# Interpretation of the integration domain symbol

1. Nov 26, 2012

### Barnak

I'm having an interpretation problem with the notation used in physics, under the integration sign.

What is the proper interpretation of the domain of integration symbol, on the integration sign ?

To be more precise, consider a function $F(x)$ of one or several variables. Its integral on a domain $D$ is simply

$I = \int_D F(x) \, dx$.

Now, we procede to a change of variables : $x \rightarrow x' = h(x)$, so the function is now a new function of the new variables : $F(x) \rightarrow G(x')$. Of course, the integral above gives the same number, but the limits of integration have to change to adapt to the new variables. We can write :

$I \equiv \int_{D'} G(x') \, dx'$.

My question is this : is the symbol $D$ on the integration sign actually an invariant, so $D' \equiv D$ ? Or is it a representation of the values that the variables are taking under the integral (so $D' \ne D$) ?

In other words : do the domain of integration $D$ change with the coordinates transformation ?

2. Nov 26, 2012

### arildno

In general, D and D' will represent different sets of numbers, so they are different subsets of the real number line.

3. Nov 26, 2012

### Barnak

So you're saying that $D$ isn't invariant : it's a representation of the values taken by a given set of variables (coordinates) ?

I still have doubts on this. For example, when we define a surface integral like this :

$I = \int_{\mathcal{S}} {\bf A} \cdot d{\bf S}$,

the symbol $\mathcal{S}$ is both the domain of integration of the integral and the absolute surface in 3D space on which the integration is performed. So this implies that the domain $D$ is invariant. This is what puzzles me !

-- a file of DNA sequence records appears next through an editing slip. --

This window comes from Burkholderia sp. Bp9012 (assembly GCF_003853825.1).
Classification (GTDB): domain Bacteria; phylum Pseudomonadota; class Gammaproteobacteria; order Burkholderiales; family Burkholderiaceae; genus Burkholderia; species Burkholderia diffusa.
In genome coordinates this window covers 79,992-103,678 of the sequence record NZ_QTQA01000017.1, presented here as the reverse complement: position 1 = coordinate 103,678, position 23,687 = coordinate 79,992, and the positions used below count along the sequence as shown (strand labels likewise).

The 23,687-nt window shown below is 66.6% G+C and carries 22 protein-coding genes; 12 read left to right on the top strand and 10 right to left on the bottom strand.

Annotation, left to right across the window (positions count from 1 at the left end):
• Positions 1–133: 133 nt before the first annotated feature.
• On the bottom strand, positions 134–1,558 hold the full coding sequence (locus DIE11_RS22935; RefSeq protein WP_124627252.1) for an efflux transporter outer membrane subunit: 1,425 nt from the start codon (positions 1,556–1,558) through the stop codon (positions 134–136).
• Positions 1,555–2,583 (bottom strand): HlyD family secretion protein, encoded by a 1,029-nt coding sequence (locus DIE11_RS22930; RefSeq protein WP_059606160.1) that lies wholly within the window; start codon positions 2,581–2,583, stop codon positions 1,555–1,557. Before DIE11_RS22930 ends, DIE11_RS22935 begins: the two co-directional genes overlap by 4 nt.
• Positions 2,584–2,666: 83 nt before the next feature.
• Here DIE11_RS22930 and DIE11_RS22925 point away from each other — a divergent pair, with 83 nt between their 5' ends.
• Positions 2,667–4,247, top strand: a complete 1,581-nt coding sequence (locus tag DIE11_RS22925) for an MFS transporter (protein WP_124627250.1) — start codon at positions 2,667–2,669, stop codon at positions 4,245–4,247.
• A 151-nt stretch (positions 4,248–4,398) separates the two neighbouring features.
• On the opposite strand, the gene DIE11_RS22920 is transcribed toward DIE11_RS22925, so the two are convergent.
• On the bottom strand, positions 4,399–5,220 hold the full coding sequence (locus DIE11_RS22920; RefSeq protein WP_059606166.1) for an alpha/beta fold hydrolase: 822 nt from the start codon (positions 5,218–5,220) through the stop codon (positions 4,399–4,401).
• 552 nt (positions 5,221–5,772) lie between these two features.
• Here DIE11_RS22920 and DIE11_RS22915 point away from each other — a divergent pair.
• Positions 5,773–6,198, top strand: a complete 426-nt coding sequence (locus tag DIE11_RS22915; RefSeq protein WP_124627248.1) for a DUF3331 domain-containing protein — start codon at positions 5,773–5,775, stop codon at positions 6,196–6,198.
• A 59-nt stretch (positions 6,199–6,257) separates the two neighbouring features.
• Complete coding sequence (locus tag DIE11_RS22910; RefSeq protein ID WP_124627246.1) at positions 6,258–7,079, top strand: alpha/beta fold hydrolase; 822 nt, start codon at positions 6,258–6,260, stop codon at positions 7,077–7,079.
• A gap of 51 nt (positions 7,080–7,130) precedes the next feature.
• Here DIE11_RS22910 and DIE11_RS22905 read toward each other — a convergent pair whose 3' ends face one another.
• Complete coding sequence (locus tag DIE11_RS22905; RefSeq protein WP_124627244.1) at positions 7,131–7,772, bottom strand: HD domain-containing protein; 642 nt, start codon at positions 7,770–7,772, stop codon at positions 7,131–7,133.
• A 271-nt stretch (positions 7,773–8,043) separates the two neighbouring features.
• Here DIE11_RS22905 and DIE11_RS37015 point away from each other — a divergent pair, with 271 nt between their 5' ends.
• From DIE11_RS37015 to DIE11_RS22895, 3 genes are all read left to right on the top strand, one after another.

4. Nov 27, 2012

### JJacquelin

Why do you think that a domain of integration must be invariant if you change the variable ?
Obviously not ! The domain of integration depends on the way that the function is defined.
For example, consider the function F(x)=a if -1<x<1 and F(x)=b elsewhere.
Let x=x'/2 so, F(x)=F(x'/2)=G(x') then G(x')=a if -2<x'<2 and G(x')=b elswhere.
Integrating F(x) on D=[-1,1] is the same as integrating G(x') on D'=[-2,2]
If you integrate G(x') on [-1,1] instead of [-2,2], you will obtain a different result.

Similary in 3D.
A surface (S) can be defined on many ways, i.e. with many different equations, by change of variables, or by change of coordinates (Cartesian, polar, ...) or by change of axes system. For each one of these definitions of the same surface with same border, the equations which characterize the border are different. If we integrate on (S), of course we have to consider the convenient related equation of the border, not another one, hense not always the same equation (but the border is the same on geometical viewpoint).

Last edited: Nov 27, 2012
5. Nov 27, 2012

### HallsofIvy

It is "invariant" in the sense that it refers, geometrically, to a specific set of points. When you change variables, you are changing "coordinates" and how those points are given in the new coordinates will change.

6. Nov 27, 2012

### Barnak

But then how should we indicate the domain below the integral sign ? As an invariant geometric object ($D' \equiv D$), or as a coordinates relative set ($D' \ne D$) ?

Of course, the integration limits are changing with the coordinates change (obvious !), but those limits aren't the same as indicating "$D$" below the integration sign.

the question can be asked differently : What is an integration domain ? Is it an invariant geometic object on which the integration is performed, or is it the set of values of the integration variables ? I suspect it is the first one.

Last edited: Nov 27, 2012
7. Nov 27, 2012

### pwsnafu

Barnak, could you tell us what you mean by "invariant geometrical object"?

8. Nov 27, 2012

### Barnak

Well, I badly expressed myself (sorry, English isn't my primary language).

I mean an "absolute" or coordinates independant object, like a surface in 3D space. Or a region $D$ in space.

To me, it is almost clear (? not sure yet) that the integration domain $D$ is a coordinates independant thing. Of course, to explicitely perform the integration, we need some coordinates and specify the limits on the integral sign. But there should be a difference between the following two notations :

$\int_{D} F \, d^3 x = \iiint_{-\infty}^{+\infty} F(x,y,z) \, dx \, dy \, dz.$

9. Nov 28, 2012

### JJacquelin

Hi !

The explanation of HallsofIvy (post #5) is clear and suffisant. This should close the discussion. The question was pertinent and the answer is obvious.
It seems to me that it would therefore be misplaced to discuss ad infinitum the gender of angels.